The 23rd Sunday of the Year
Is 35:4-7; Jas 2:1-5; Mk 7:31-37 (Year B)
“Say to all faint hearts, ‘Courage, do not be afraid. Look, your God is coming, he is coming to save you. Then the eyes of the blind shall be opened, the ears of the deaf unsealed, then the lame shall leap like a deer and the tongues of the dumb sing for joy.’”
The extravagance of the prophet Isaiah’s language struggled to express a joy that lay beyond words. His words had been addressed to the faint hearted, the population of Jerusalem whose faith had grown feeble through years of infidelity and corruption. Soon they were to experience the final indignity of violent occupation and forced exile. At a time when there was little cause for joy, the prophet refused to be silent. To the dying faith of a people who were about to lose everything, he insisted that the faint hearted cling to God’s promised salvation: “Do not be afraid. Your God is coming.”
These words speak to every individual, every generation, whose inner weariness has lost the reassurance of God’s presence. They speak to a darkness that can neither see nor express the joy of God’s presence. They promise gushing water to faith’s desert, streams to hope’s wasteland.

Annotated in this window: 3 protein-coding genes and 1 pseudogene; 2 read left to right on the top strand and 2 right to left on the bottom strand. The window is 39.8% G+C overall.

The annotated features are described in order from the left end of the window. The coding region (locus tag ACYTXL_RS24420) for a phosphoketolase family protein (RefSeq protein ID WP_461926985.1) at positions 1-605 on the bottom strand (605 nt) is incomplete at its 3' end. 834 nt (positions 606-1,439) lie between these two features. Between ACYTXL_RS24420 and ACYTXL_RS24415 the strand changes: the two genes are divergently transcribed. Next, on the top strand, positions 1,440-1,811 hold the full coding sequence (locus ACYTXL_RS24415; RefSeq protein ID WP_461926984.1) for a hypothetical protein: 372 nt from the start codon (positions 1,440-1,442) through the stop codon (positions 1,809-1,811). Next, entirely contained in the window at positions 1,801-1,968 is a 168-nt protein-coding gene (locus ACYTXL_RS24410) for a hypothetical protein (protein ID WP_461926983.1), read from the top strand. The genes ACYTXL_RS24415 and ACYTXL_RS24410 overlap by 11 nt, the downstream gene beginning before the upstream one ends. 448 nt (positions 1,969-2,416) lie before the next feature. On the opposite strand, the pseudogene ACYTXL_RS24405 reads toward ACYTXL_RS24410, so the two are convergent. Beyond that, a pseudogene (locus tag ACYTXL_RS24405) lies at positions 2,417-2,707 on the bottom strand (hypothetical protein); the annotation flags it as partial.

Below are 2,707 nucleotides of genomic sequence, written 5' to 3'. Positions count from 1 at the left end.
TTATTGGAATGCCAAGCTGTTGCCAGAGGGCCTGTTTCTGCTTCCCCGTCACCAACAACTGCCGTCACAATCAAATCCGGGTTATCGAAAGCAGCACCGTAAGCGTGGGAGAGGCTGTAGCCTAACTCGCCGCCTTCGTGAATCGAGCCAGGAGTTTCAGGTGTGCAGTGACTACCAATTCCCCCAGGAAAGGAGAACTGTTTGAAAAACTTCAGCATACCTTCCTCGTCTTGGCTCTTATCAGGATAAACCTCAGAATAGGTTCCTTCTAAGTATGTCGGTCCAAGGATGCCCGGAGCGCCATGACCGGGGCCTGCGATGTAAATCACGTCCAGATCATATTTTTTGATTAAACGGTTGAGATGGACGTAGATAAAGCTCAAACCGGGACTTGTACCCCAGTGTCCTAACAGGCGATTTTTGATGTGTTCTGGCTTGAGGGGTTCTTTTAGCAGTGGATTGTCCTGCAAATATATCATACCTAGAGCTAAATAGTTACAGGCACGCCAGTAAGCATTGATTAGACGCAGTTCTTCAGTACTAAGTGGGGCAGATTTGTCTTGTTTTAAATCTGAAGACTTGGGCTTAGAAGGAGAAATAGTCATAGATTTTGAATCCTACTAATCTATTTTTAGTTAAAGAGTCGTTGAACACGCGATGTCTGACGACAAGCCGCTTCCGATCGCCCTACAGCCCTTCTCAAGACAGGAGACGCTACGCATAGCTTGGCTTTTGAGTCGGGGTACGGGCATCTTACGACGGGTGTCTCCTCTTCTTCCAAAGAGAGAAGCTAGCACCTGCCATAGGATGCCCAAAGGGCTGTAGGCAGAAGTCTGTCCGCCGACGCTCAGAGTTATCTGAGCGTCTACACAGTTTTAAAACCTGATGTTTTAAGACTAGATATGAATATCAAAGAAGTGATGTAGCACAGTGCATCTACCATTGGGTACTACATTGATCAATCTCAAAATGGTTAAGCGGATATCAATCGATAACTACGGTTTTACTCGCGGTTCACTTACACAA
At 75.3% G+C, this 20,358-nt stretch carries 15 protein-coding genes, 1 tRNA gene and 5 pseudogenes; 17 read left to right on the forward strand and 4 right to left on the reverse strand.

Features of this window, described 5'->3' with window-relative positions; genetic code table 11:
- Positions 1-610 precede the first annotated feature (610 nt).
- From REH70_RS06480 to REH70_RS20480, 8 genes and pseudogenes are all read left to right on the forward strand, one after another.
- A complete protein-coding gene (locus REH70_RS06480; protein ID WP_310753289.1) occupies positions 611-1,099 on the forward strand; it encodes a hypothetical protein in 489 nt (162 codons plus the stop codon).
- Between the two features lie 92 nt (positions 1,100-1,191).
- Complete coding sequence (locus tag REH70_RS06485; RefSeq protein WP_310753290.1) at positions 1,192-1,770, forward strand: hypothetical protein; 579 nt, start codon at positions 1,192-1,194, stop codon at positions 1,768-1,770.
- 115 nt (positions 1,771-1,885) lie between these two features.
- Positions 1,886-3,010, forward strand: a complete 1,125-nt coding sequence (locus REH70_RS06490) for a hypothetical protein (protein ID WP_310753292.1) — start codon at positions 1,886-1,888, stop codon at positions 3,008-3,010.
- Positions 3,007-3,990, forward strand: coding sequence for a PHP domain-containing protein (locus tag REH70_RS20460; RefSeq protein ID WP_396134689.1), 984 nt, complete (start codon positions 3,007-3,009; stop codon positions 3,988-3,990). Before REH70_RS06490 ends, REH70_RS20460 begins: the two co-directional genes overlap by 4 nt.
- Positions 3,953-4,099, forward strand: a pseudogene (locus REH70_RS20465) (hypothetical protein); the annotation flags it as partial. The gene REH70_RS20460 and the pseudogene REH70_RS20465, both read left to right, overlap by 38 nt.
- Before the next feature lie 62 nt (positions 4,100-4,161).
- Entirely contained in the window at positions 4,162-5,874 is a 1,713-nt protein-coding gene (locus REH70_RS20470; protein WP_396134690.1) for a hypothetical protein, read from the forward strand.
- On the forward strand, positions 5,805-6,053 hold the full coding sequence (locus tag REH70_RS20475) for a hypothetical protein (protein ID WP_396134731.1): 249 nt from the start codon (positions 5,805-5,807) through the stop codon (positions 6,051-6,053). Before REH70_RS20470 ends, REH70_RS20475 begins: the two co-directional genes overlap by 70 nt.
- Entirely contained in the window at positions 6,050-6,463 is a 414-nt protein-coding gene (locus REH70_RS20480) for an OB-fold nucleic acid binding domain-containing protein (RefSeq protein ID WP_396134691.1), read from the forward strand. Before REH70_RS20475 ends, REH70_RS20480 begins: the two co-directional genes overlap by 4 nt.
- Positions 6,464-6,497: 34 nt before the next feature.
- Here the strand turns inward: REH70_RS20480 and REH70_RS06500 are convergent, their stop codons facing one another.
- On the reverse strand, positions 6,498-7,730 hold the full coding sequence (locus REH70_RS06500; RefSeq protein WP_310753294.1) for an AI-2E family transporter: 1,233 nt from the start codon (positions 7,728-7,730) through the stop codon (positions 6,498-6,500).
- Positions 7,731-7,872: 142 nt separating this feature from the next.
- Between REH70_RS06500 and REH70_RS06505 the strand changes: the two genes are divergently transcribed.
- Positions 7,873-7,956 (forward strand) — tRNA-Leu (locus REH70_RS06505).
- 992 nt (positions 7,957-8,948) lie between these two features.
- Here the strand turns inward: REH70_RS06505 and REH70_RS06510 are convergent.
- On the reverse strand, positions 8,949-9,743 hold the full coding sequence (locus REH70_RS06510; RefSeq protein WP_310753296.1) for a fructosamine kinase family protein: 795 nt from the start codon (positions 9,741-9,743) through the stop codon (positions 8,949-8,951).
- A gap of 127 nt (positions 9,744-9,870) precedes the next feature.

The Gospel reveals Jesus as the fulfilment of Isaiah’s promise. “They brought to him a deaf man who had an impediment in his speech, and they asked him to lay his hands on him. Then, looking up to heaven he sighed, and he said to him, ‘Ephphata,’ that is, ‘Be opened.’ And his ears were opened, and the ligament of his tongue was loosened and he spoke clearly.”
This healing demonstrated a saving power that reaches far beyond the physical. Through his death and Resurrection, and in the gift of the Holy Spirit, Jesus opened the eyes and ears of a sinful world.
Whatever the darkness, he enables us to see, experience and respond to his love. His presence becomes that promised stream in the wasteland, awakening every heart to the abundance of his blessing. Then indeed shall our hearts sing and dance for joy.
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